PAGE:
New Terms Announced for Canopy Growth-Acreage Holdings Merger

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This week, Canopy Growth and Acreage Holdings announced amended terms for their merger deal, which has fallen in value from $3.4 billion to roughly $843 million. Elsewhere, in California, regulators extended cannabis license fee deferrals to businesses with licenses expiring in July and August to provide assistance to those impacted by the COVID-19 pandemic.

Here, we’ve rounded up the 10 headlines you need to know before this week is over.

  • Federal: Canopy Growth and Acreage Holdings have amended the terms of their merger deal, which, when originally announced in April 2019, was worth $3.4 billion. Under the new arrangement, Canopy will provide an up-front payment of $37.5 million to Acreage, and the total value of the deal has fallen to roughly $843 million. Read more
  • California: The three state cannabis licensing authorities announced this week that businesses with state commercial cannabis licenses expiring between July 1, 2020 and Aug. 31, 2020 may request 60-day deferrals of their license fee payments. The license fee deferrals are intended to provide immediate financial assistance to state cannabis licensees impacted by COVID-19. Read more
  • The Los Angeles City Council unanimously approved new rules for cannabis licensing under the city’s social equity program July 1 amid backlash surrounding the rollout of the program. The program aims to ensure that those disproportionately impacted by prohibition benefit from legalization, and has largely targeted applicants who have cannabis-related convictions or have resided in areas with disproportionate arrests for cannabis crimes, but it has been criticized for not adequately representing Black entrepreneurs. Read more
  • West Virginia: The Office of Medical Cannabis will reopen the application process for medical testing labs with plans to accept applications indefinitely and issue an unlimited number of licenses. The application process originally spanned two months and closed on Feb. 18, but only one lab applied for a license during that period. Read more
  • Colorado: Gov. Jared Polis signed legislation June 29 that allows him to pardon past cannabis-related convictions that involve the possession of two ounces or less of cannabis. The new law takes effect Sept. 14, 90 days after the final adjournment of the legislature. Read more
  • Iowa: Gov. Kim Reynolds signed legislation this week that changes the THC cap in the state’s medical cannabis program. The new law, which cleared the House in March and the Senate earlier this month, replaces the current 3% THC limit for medical cannabis products with a limit of 4.5 grams of THC in a 90-day period. Read more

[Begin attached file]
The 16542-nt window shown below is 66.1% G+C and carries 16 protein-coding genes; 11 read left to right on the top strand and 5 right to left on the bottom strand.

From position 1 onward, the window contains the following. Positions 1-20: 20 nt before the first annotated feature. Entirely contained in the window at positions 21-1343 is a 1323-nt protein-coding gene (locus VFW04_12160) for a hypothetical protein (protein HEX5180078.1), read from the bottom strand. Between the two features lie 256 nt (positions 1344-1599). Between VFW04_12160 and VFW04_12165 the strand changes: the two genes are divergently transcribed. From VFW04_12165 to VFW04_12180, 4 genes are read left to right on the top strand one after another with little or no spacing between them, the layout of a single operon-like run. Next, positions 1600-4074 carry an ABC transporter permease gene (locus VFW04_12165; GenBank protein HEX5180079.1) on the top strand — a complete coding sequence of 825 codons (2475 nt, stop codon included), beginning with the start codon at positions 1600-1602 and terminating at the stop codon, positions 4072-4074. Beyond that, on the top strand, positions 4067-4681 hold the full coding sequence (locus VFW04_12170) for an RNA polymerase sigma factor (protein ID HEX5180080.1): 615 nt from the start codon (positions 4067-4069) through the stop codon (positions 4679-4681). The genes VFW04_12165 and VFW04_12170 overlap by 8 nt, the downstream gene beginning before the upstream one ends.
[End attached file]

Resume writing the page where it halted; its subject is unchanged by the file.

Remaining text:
• Illinois: In the latest in a series of cannabis licensing delays due to the COVID-19 pandemic, Illinois has delayed issuing craft grow, infuser and transporter licenses. The Department of Agriculture planned to issue 40 craft grow licenses, 40 infuser licenses and an undetermined number of transporter licenses July 1, but Gov. J.B. Pritzker instead issued an executive order to delay the permits, without specifying when they would be issued. Read more
  • Arkansas: After some debate, the Arkansas Medical Marijuana Commission voted this week to expand the number of licensed cultivators and dispensaries in the state. Regulators released two remaining cultivation licenses, expanding the number of cultivators in the state from six to eight, and also approved the release of four additional dispensary licenses. Read more
  • Tennessee: Nashville District Attorney Glenn Funk announced July 1 that, effective immediately, his office will no longer prosecute minor cannabis possession offenses that involve less than half an ounce of cannabis. “Marijuana charges do little to promote public health, and even less to promote public safety,” Funk’s office told the Tennessean, adding that low-level cannabis charges disproportionately impact minorities. Read more
  • Arizona: Smart and Safe Arizona submitted roughly 420,000 signatures July 1 to place its adult-use cannabis legalization measure on the state’s 2020 ballot. If approved by voters this fall, the statutory measure would allow adults 21 and older to purchase and possess up to one ounce of cannabis, as well as grow up to six plants at home for personal use.

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